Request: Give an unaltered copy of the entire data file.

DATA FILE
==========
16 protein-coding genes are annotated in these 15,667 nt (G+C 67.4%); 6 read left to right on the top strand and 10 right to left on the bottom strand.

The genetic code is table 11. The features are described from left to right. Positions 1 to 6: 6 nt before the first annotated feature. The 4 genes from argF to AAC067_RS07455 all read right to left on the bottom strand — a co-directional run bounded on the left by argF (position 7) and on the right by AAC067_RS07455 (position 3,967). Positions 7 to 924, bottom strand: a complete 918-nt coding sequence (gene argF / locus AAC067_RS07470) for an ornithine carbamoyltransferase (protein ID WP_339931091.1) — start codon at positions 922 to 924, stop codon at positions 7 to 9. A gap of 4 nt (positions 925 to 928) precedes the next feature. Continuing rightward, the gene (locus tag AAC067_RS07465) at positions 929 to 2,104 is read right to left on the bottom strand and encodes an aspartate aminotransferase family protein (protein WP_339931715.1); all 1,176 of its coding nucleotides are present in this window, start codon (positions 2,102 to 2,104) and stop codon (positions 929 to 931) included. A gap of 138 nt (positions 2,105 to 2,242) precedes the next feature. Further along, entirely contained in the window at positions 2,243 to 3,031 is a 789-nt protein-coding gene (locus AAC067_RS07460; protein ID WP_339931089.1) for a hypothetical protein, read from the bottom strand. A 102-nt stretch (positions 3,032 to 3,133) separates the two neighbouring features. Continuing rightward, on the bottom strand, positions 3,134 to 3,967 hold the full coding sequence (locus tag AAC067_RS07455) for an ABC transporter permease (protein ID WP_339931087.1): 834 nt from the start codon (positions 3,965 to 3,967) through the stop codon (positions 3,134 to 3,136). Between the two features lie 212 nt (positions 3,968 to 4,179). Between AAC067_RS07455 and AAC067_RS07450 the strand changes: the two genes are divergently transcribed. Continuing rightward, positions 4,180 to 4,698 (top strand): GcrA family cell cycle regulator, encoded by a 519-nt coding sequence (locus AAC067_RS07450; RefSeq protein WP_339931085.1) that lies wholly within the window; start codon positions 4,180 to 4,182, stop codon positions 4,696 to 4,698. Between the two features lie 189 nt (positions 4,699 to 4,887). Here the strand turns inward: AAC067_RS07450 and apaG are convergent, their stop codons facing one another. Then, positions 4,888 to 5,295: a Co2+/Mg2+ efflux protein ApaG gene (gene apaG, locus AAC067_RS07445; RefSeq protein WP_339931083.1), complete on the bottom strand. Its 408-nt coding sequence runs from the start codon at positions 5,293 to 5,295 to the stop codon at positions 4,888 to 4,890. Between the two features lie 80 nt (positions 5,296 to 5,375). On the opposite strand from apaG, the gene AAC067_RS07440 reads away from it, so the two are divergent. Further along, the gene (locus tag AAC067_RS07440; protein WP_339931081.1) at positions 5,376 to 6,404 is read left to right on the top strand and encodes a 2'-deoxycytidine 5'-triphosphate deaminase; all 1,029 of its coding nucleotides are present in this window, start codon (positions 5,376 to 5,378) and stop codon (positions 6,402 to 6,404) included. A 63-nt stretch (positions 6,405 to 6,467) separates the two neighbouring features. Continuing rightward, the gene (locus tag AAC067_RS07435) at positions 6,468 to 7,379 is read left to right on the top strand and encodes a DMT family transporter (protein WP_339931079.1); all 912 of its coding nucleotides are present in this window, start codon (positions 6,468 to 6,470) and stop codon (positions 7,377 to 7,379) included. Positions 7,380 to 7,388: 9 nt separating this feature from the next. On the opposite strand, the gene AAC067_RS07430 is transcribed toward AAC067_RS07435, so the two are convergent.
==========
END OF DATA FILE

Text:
16 protein-coding genes are annotated in these 15,667 nt (G+C 67.4%); 6 read left to right on the top strand and 10 right to left on the bottom strand.

The genetic code is table 11. The features are described from left to right. Positions 1 to 6: 6 nt before the first annotated feature. The 4 genes from argF to AAC067_RS07455 all read right to left on the bottom strand — a co-directional run bounded on the left by argF (position 7) and on the right by AAC067_RS07455 (position 3,967). Positions 7 to 924, bottom strand: a complete 918-nt coding sequence (gene argF / locus AAC067_RS07470) for an ornithine carbamoyltransferase (protein ID WP_339931091.1) — start codon at positions 922 to 924, stop codon at positions 7 to 9. A gap of 4 nt (positions 925 to 928) precedes the next feature. Continuing rightward, the gene (locus tag AAC067_RS07465) at positions 929 to 2,104 is read right to left on the bottom strand and encodes an aspartate aminotransferase family protein (protein WP_339931715.1); all 1,176 of its coding nucleotides are present in this window, start codon (positions 2,102 to 2,104) and stop codon (positions 929 to 931) included. A gap of 138 nt (positions 2,105 to 2,242) precedes the next feature. Further along, entirely contained in the window at positions 2,243 to 3,031 is a 789-nt protein-coding gene (locus AAC067_RS07460; protein ID WP_339931089.1) for a hypothetical protein, read from the bottom strand. A 102-nt stretch (positions 3,032 to 3,133) separates the two neighbouring features. Continuing rightward, on the bottom strand, positions 3,134 to 3,967 hold the full coding sequence (locus tag AAC067_RS07455) for an ABC transporter permease (protein ID WP_339931087.1): 834 nt from the start codon (positions 3,965 to 3,967) through the stop codon (positions 3,134 to 3,136). Between the two features lie 212 nt (positions 3,968 to 4,179). Between AAC067_RS07455 and AAC067_RS07450 the strand changes: the two genes are divergently transcribed. Continuing rightward, positions 4,180 to 4,698 (top strand): GcrA family cell cycle regulator, encoded by a 519-nt coding sequence (locus AAC067_RS07450; RefSeq protein WP_339931085.1) that lies wholly within the window; start codon positions 4,180 to 4,182, stop codon positions 4,696 to 4,698. Between the two features lie 189 nt (positions 4,699 to 4,887). Here the strand turns inward: AAC067_RS07450 and apaG are convergent, their stop codons facing one another. Then, positions 4,888 to 5,295: a Co2+/Mg2+ efflux protein ApaG gene (gene apaG, locus AAC067_RS07445; RefSeq protein WP_339931083.1), complete on the bottom strand. Its 408-nt coding sequence runs from the start codon at positions 5,293 to 5,295 to the stop codon at positions 4,888 to 4,890. Between the two features lie 80 nt (positions 5,296 to 5,375). On the opposite strand from apaG, the gene AAC067_RS07440 reads away from it, so the two are divergent. Further along, the gene (locus tag AAC067_RS07440; protein WP_339931081.1) at positions 5,376 to 6,404 is read left to right on the top strand and encodes a 2'-deoxycytidine 5'-triphosphate deaminase; all 1,029 of its coding nucleotides are present in this window, start codon (positions 5,376 to 5,378) and stop codon (positions 6,402 to 6,404) included. A 63-nt stretch (positions 6,405 to 6,467) separates the two neighbouring features. Continuing rightward, the gene (locus tag AAC067_RS07435) at positions 6,468 to 7,379 is read left to right on the top strand and encodes a DMT family transporter (protein WP_339931079.1); all 912 of its coding nucleotides are present in this window, start codon (positions 6,468 to 6,470) and stop codon (positions 7,377 to 7,379) included. Positions 7,380 to 7,388: 9 nt separating this feature from the next. On the opposite strand, the gene AAC067_RS07430 is transcribed toward AAC067_RS07435, so the two are convergent.